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Tonsils and Adenoids: What's the Difference?

How often do you think about tonsils and adenoids? Not very much, I'll bet! For many people, the first time they learn anything about these organs is when they or their children experience issues with them. When they're functioning normally, tonsils and adenoids are hardly ever a topic of conversation. But from both an oral care and immune health perspective, the tonsils and adenoids play a crucial role in keeping your body infection-free.

When we think of a robust immune system, building healthy habits like getting quality sleep, staying hydrated, and nourishing our bodies with healthy foods come to mind. But did you know that your tonsils and adenoids are your immune system's first line of defense? Let's dive into some common questions about the difference between adenoids and tonsils, their essential functions, and their potential complications and treatments.

Tonsils & Adenoids: Location and Function

Tonsils are a pair of lymph nodes at the back of the throat. With just a light, you can view your tonsils when you open your mouth. They can appear larger in children under nine and usually shrink significantly during the teen years.

Adenoids and tonsils are part of the more extensive lymphatic system that includes lymph nodes found in the neck, armpits, and groin. This system clears away infection and keeps body fluids in balance. Tonsils and adenoids work by trapping the germs coming in through the mouth and nose to prevent them from invading the body. Because they work as mechanisms to fight infection, they can become infected and enlarged. At this point, you may be wondering, "what are the different complications for adenoids vs. tonsils, and how are they similar?"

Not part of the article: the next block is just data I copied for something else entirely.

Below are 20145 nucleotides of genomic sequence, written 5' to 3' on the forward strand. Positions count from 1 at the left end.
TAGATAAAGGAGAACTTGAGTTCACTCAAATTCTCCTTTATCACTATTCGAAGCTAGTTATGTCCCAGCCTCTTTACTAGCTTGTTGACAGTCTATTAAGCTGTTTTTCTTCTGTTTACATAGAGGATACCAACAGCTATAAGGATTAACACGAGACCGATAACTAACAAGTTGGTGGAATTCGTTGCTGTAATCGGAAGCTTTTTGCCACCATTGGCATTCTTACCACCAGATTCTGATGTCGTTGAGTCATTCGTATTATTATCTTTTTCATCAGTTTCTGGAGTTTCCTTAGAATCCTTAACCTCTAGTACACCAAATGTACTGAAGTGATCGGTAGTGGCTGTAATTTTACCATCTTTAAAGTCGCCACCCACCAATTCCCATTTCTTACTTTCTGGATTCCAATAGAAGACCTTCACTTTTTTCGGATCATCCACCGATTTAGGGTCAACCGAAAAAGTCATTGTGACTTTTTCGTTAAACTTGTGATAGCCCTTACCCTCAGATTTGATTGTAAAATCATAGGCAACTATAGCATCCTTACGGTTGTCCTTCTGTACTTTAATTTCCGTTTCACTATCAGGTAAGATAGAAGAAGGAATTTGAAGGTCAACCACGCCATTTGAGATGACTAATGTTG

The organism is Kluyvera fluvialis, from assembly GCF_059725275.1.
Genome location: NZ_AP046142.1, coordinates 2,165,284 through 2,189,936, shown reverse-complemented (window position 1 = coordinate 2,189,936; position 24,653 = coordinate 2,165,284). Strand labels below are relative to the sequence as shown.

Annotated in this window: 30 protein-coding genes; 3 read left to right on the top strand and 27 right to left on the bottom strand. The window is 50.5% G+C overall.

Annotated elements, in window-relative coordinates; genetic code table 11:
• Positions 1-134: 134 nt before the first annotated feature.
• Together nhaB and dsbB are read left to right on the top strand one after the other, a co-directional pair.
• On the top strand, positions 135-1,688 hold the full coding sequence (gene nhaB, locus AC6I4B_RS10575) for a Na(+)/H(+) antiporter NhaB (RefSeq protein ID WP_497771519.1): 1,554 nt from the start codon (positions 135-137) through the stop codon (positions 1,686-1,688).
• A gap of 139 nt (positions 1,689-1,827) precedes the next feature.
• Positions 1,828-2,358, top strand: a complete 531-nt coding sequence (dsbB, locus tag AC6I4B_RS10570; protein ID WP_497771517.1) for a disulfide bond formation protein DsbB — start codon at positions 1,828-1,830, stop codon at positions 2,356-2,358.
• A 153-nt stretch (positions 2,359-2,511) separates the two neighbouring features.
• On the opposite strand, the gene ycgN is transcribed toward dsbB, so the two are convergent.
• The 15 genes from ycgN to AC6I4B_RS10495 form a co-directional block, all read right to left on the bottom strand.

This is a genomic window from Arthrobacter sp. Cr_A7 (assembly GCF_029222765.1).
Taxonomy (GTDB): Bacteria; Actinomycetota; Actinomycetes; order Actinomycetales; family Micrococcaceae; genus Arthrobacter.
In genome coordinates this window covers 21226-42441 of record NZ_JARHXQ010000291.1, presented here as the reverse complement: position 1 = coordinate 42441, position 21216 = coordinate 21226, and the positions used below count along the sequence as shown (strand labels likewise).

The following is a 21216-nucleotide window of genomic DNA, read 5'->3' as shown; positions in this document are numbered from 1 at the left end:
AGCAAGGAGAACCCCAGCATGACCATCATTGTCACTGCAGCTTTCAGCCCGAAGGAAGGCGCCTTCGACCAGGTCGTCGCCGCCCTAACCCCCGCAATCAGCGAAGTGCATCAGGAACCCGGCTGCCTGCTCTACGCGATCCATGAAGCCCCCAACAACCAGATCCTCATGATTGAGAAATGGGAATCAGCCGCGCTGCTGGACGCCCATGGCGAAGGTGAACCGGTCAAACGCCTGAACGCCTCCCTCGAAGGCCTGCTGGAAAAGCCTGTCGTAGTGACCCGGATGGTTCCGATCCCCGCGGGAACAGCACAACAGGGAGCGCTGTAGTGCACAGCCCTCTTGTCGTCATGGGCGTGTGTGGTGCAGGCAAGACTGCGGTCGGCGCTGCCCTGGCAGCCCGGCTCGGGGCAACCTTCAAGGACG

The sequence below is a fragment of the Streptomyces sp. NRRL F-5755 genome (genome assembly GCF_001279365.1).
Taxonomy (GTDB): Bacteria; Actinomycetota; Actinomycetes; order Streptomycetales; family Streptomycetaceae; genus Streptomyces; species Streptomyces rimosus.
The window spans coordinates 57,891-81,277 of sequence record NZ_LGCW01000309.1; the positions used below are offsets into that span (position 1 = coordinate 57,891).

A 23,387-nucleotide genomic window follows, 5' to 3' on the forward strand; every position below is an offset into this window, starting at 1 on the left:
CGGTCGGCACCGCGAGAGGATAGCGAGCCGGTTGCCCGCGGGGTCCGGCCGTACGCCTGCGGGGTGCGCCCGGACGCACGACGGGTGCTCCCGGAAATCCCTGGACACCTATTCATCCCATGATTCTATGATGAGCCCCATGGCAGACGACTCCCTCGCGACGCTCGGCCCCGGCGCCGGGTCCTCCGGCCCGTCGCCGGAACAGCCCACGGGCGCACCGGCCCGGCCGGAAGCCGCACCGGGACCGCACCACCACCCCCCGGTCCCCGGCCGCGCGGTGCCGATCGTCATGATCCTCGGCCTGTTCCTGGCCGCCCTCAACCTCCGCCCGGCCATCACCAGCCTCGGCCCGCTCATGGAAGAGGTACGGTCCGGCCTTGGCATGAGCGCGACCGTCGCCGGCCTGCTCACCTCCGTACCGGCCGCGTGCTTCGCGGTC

Potential Tonsil Complications

Many people encounter a tonsil issue at some point in their life. The tonsils are susceptible to a few conditions, especially in school-aged children who come into frequent contact with germs.

Tonsillitis

Tonsillitis, an inflammation of the tonsils, is typically caused by a virus and bacterial. It can affect children from preschool-age to mid-teens. Tonsillitis is rare in adults since its immune system function declines post-puberty.

The symptoms of tonsillitis include the following;

  • Redness and swelling
  • White or yellow patches on the tonsils
  • Fever
  • Sore throat
  • Difficulty swallowing
  • Swollen or tender lymph nodes in the neck

Your dental or medical professional can take a swab of your throat to determine the source of your inflamed tonsils. While tonsillitis is not contagious, what causes it can be. So it's essential to practice regular hygiene like frequent hand-washing.

If bacteria are the cause, such as the strep bacteria involved in strep throat, antibiotics may help treat the swelling. Otherwise, rest and adequate hydration can help you recover. Tonsillitis is most common in children between the ages of 5 and 15, but adults can also get inflamed tonsils.

Tonsilloliths

Tonsilloliths commonly referred to as tonsil stones, form when debris gets caught and builds up within the tonsillar crypts. Tonsillar crypts are the naturally occurring crevices in your tonsils. A standard component of tonsil structure, the number of crypts varies from person to person. Ideally, they should remain free of debris.

Symptoms of tonsil stones include bad breath, odorous clumps in your mouth, and throat irritation. Luckily, some people can treat tonsil stones at home. If you have many crypts in your tonsils, you may be more prone to forming stones and developing an infection. Prevention measures include good oral hygiene like regular brushing, flossing (also known as interdental cleaning), and the use of a water flosser and mouthwash. If you can't dislodge a tonsil stone at home, a dental professional can.